The no-deciduous plants rule is already broken by a clump of alstroemeria at the lower left of Agave weberi ‘Arizona Star’ — since it was dormant at the time I forgot it was even there.
Now probably the rarest plant in the garden, caudiciform Calibanus ‘Lotusland’ (naturally occurring cross of beaucarnia and calibanus discovered at Lotusland, where early on it fetched an exorbitant price at auction) — I was terrified of committing it to the garden but ultimately decided to free it from its pot and plant it in the ground. Good thing too because the roots were already vigorously circling the bottom of the pot.
waiting for rain, newly acquired Aloe marlothii tucked in among the Silver Teaspoons kalanchoe, sideritis and leucadendron

I just might be able to get the myrtillocactus in the ground before the rain arrives, but first must find the thickest pair of gloves we own. I don’t know about you, but I find it so invigorating to take even a brief break from doomscrolling that I’m restless to tackle something like these “floral-inspired fossils,” using bits from my own garden.

Have a great weekend!

This entry was posted in agaves, woody lilies, climate, design, journal, Occasional Daily Weather Report, succulents. Bookmark the permalink.

5 Responses to swept away

  1. So much to love! You’ve been busy. My winter garden work consists solely of clean up as windstorms move through and bring debris over and over. Oh wait! I have been cutting back an overgrown ceanothus. It was my plan to get to it before any blooms started so I wouldn’t be tempted to leave is (again). Success! It’s now just two foot long stumps that I need to dig out.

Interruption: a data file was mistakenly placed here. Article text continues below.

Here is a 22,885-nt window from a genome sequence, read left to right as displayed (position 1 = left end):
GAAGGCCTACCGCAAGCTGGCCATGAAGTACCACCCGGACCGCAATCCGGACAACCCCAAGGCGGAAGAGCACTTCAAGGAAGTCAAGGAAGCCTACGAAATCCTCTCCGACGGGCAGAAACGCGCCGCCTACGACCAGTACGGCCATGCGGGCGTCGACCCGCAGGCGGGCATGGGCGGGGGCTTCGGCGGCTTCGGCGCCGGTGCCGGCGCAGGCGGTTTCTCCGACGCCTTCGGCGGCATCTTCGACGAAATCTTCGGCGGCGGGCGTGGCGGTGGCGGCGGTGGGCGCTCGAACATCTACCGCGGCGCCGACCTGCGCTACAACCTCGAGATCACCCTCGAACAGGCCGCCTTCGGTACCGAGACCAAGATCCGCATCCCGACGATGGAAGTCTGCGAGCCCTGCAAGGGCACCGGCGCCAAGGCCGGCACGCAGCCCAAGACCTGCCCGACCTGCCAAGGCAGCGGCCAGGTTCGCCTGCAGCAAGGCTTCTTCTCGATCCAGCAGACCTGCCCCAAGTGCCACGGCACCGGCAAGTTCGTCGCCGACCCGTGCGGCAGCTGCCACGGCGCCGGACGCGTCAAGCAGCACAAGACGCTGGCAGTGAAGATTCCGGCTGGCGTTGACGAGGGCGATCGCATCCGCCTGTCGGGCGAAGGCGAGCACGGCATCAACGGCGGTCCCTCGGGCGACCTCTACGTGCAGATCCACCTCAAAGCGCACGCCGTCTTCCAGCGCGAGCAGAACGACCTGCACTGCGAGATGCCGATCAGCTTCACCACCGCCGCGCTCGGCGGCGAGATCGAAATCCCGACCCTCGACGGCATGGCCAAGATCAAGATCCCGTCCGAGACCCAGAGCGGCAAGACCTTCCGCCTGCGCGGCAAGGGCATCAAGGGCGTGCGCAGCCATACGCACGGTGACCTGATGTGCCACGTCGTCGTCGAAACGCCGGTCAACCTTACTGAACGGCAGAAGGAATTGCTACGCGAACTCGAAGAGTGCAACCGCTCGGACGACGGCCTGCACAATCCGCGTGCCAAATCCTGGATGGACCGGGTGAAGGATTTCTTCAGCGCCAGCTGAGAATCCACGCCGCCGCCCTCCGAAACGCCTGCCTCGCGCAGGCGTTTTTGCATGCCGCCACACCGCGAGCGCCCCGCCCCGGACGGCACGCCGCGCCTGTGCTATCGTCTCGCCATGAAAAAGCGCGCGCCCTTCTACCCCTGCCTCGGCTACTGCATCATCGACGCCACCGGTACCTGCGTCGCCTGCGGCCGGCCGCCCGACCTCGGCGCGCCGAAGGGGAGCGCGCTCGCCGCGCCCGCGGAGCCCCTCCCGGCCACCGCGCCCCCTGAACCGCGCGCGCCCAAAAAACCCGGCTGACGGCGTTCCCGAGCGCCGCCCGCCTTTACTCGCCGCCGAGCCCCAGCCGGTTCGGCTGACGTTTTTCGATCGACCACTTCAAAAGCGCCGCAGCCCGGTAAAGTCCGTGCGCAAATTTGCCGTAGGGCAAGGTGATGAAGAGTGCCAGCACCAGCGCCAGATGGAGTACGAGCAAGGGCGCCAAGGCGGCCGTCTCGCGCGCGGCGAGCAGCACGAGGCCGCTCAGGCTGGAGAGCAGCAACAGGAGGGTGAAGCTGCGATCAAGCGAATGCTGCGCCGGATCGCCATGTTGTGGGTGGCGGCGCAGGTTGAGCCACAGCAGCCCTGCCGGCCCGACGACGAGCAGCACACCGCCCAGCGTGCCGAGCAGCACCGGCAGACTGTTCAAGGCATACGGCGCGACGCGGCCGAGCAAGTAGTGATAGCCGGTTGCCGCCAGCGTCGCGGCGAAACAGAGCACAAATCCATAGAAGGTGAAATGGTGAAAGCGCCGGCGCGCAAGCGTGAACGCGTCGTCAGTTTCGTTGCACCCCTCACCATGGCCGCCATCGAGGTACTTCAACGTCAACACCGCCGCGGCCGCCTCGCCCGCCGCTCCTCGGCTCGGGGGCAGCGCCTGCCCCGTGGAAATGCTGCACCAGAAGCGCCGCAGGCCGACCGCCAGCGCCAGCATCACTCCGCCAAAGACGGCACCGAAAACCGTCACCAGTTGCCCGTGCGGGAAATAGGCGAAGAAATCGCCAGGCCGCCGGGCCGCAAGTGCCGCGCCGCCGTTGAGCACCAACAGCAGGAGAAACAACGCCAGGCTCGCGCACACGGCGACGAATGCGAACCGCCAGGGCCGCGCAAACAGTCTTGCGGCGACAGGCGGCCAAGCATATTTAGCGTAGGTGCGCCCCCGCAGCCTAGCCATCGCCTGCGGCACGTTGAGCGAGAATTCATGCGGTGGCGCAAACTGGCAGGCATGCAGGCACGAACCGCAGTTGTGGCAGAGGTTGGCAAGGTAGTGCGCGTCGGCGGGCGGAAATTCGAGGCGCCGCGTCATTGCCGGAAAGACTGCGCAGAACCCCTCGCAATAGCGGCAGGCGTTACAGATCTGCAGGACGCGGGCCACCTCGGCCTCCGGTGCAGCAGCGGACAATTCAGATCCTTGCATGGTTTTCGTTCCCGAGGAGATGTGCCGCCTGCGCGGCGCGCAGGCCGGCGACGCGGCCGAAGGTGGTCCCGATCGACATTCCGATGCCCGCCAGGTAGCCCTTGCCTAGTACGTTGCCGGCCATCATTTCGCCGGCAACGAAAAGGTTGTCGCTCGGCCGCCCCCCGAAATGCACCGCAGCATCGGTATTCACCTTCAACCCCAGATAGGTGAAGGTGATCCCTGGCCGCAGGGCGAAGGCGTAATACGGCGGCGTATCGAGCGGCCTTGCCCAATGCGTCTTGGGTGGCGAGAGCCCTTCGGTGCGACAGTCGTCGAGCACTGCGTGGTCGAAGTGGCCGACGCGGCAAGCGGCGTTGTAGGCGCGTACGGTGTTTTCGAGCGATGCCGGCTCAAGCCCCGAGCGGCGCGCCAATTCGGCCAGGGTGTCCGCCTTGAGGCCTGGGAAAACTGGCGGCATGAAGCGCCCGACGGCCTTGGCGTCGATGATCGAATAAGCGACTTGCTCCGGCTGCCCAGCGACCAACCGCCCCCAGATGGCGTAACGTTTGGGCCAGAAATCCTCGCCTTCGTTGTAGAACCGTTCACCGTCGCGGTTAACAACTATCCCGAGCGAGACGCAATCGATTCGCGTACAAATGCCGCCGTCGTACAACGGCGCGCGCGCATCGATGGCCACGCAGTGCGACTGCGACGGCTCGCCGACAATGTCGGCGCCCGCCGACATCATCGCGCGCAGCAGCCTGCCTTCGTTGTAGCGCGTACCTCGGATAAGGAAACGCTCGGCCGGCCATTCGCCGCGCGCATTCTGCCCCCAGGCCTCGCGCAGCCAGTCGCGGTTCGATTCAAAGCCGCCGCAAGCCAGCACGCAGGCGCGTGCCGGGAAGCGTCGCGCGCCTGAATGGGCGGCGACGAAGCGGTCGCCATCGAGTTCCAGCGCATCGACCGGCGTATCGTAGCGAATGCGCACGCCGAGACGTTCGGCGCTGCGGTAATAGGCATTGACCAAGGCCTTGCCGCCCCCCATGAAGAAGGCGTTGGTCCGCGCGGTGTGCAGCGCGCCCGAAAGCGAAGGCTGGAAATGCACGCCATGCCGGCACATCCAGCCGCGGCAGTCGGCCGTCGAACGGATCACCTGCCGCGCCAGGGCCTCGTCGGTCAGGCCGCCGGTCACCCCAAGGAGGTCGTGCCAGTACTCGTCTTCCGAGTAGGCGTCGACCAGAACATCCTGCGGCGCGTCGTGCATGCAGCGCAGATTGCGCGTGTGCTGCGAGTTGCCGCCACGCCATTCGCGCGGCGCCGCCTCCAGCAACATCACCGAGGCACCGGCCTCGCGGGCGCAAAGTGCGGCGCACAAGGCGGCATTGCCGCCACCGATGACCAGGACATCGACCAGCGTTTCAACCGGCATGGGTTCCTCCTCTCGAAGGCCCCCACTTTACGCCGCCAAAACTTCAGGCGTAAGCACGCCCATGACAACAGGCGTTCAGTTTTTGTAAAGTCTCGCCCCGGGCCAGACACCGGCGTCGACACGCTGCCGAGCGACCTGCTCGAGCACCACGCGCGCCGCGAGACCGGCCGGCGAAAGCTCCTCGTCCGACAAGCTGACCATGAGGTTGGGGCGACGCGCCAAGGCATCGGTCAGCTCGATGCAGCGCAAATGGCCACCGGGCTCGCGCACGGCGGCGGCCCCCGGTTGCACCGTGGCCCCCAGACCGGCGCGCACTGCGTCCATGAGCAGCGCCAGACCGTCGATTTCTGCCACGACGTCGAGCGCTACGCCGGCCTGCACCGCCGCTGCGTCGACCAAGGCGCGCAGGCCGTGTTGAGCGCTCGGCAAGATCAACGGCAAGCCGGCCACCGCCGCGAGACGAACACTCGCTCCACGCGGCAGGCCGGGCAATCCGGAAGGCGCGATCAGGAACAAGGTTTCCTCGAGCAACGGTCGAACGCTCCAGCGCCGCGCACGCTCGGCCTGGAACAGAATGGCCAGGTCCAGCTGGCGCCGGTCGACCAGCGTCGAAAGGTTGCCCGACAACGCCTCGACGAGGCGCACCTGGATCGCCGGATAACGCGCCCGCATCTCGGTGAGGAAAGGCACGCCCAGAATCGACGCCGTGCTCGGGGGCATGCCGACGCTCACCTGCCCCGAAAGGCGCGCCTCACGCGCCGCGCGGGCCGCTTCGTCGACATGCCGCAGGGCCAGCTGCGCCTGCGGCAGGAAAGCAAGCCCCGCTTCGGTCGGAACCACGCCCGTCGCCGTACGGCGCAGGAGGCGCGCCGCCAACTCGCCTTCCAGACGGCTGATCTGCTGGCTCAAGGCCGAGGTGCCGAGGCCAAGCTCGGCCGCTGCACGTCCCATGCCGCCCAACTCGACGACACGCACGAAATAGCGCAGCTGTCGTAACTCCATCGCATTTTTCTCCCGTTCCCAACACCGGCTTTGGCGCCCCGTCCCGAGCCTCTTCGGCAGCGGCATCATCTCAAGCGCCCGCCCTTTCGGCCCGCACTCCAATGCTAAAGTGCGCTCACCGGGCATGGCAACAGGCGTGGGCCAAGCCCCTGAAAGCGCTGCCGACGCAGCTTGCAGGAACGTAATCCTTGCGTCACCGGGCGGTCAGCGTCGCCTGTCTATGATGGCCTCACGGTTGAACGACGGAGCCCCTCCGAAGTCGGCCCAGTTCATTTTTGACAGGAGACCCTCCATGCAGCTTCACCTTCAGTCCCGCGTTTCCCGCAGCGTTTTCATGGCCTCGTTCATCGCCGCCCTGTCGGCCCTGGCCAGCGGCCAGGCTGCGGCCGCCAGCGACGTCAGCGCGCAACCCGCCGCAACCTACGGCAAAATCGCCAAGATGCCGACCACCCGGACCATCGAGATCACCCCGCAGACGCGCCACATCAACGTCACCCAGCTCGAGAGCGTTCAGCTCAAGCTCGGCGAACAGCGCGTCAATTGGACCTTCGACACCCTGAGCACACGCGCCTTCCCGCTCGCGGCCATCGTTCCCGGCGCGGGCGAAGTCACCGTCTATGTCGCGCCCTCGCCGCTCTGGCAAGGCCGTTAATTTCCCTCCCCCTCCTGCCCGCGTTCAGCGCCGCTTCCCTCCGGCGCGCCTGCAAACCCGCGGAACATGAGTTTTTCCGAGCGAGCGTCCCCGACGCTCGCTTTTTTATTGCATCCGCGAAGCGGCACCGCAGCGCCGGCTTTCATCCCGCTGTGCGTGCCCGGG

2. Denise says:

    @Loree, I remember your ceanothus removal project. Can’t wait to see what replaces it!

  3. Kris P says:

    Those were some fierce winds! When I saw the title of your post in my feed, I thought maybe you’d had a weather-related catastrophe so I’m glad that’s not the case. It appears that we were engaged in similar tasks over the past few days – taking things we like and trying to fit them into a pleasing collage. As to the events of the 20th, without closing my eyes to the arduous challenges faced by the new administration, I feel like I can breathe again (if not also being able to move around as I’d like to do in public). Enjoy the rain! We got a quarter of an inch since last night and I got soaked this morning trying to collect everything coming off the roof that my tanks didn’t get.

  4. Denise says:

    @Kris, your use of the word “collage” gets pretty close to working with succulents and bromeliads. I like that. I just hope the president harbors no delusions about bipartisan cooperation. He had a front row seat on that fantasy as VP. Enjoy the rain up on your hill! With just the one day of light off-and-on rain here, everything is so clean!

  5. Gerhard Bock says:

    So much to look at but I particularly loved seeing your Calibanus ‘Lotusland’ in the ground. Please keep us posted on it’s growth.

Leave a Reply

Your email address will not be published. Required fields are marked *